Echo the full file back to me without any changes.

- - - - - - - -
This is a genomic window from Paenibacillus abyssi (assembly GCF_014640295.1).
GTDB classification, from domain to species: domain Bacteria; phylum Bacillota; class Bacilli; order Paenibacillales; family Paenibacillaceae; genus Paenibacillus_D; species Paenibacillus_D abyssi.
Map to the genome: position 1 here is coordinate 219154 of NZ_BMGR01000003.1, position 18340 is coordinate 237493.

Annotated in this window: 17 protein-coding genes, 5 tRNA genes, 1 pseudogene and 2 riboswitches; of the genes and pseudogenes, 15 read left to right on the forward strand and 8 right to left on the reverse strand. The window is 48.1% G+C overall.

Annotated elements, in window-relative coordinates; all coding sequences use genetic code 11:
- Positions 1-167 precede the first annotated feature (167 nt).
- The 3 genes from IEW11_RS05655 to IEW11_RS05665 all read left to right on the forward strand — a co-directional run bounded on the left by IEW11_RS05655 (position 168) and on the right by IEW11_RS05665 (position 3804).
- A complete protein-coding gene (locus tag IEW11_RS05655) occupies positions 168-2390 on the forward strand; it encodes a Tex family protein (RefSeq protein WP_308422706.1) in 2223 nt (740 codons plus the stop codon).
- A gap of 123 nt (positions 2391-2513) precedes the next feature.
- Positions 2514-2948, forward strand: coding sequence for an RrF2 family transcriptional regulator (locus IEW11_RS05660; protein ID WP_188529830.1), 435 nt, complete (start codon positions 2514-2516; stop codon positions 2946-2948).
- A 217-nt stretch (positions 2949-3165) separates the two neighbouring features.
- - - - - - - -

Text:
This is a genomic window from Paenibacillus abyssi (assembly GCF_014640295.1).
GTDB classification, from domain to species: domain Bacteria; phylum Bacillota; class Bacilli; order Paenibacillales; family Paenibacillaceae; genus Paenibacillus_D; species Paenibacillus_D abyssi.
Map to the genome: position 1 here is coordinate 219154 of NZ_BMGR01000003.1, position 18340 is coordinate 237493.

Annotated in this window: 17 protein-coding genes, 5 tRNA genes, 1 pseudogene and 2 riboswitches; of the genes and pseudogenes, 15 read left to right on the forward strand and 8 right to left on the reverse strand. The window is 48.1% G+C overall.

Annotated elements, in window-relative coordinates; all coding sequences use genetic code 11:
- Positions 1-167 precede the first annotated feature (167 nt).
- The 3 genes from IEW11_RS05655 to IEW11_RS05665 all read left to right on the forward strand — a co-directional run bounded on the left by IEW11_RS05655 (position 168) and on the right by IEW11_RS05665 (position 3804).
- A complete protein-coding gene (locus tag IEW11_RS05655) occupies positions 168-2390 on the forward strand; it encodes a Tex family protein (RefSeq protein WP_308422706.1) in 2223 nt (740 codons plus the stop codon).
- A gap of 123 nt (positions 2391-2513) precedes the next feature.
- Positions 2514-2948, forward strand: coding sequence for an RrF2 family transcriptional regulator (locus IEW11_RS05660; protein ID WP_188529830.1), 435 nt, complete (start codon positions 2514-2516; stop codon positions 2946-2948).
- A 217-nt stretch (positions 2949-3165) separates the two neighbouring features.